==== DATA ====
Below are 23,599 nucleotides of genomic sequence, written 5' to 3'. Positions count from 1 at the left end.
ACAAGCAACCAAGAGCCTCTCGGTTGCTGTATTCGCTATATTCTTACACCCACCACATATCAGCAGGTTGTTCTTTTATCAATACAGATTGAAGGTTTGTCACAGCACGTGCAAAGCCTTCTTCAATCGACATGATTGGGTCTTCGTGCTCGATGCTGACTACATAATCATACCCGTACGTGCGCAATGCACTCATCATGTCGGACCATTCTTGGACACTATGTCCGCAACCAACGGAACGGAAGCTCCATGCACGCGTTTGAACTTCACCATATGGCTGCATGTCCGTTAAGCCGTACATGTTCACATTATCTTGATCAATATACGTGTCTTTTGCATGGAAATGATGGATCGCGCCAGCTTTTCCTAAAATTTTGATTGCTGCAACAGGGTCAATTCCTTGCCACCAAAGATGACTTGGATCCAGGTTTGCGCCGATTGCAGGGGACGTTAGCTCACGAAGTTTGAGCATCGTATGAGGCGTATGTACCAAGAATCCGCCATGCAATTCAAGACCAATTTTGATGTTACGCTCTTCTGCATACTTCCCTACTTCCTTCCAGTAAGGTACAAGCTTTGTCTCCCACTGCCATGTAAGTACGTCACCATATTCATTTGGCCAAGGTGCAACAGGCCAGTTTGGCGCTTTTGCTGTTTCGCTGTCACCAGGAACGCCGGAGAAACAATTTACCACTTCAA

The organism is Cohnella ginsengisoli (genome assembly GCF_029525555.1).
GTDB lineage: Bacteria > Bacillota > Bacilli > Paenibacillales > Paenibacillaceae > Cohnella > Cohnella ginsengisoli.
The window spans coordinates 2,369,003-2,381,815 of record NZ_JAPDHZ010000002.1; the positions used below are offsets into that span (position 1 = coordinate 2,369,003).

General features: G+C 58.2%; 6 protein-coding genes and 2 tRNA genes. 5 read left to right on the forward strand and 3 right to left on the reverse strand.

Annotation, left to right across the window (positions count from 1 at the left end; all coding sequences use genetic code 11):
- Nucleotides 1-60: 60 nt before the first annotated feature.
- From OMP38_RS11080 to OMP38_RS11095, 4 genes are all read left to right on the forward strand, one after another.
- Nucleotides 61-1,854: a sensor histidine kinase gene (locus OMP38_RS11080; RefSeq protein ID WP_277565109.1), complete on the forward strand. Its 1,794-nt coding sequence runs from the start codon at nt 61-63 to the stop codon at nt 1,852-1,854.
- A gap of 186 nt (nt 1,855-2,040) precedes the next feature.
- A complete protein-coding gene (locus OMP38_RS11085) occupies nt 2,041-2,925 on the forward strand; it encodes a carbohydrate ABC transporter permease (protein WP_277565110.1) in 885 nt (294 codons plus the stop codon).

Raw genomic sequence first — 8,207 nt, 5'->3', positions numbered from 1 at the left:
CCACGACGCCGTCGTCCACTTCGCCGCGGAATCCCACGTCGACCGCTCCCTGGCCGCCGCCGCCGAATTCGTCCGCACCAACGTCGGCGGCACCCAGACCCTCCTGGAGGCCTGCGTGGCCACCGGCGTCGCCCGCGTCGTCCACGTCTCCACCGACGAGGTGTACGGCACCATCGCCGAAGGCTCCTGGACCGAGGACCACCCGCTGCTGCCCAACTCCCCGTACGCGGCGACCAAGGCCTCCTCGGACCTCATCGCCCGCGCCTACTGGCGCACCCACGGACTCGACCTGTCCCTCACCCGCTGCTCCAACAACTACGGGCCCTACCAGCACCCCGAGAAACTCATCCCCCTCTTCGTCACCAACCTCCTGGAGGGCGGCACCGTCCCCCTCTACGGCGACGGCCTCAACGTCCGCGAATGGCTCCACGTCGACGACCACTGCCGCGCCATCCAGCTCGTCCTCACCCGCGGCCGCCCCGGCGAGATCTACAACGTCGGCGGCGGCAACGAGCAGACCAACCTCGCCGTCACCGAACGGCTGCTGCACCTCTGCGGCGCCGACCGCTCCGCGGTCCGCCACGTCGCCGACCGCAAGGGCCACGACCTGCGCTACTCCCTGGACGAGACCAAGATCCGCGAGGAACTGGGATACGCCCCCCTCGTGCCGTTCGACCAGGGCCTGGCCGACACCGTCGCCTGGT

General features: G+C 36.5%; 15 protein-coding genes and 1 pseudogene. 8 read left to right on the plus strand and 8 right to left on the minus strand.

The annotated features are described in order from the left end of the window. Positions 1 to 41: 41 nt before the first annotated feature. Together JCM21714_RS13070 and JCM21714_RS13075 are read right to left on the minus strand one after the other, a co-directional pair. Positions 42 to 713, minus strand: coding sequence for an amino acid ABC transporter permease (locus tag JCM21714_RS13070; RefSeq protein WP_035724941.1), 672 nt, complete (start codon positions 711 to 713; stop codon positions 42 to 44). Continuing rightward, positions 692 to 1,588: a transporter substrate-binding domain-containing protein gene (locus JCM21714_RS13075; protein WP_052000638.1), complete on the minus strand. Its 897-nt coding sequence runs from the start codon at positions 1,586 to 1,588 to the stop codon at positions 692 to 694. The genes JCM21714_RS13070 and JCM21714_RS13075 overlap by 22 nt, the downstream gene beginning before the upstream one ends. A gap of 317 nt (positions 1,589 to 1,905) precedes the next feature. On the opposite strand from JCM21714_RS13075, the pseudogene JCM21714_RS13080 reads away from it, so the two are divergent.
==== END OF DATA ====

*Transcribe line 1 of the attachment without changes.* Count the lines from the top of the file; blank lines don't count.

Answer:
Below are 23,599 nucleotides of genomic sequence, written 5' to 3'. Positions count from 1 at the left end.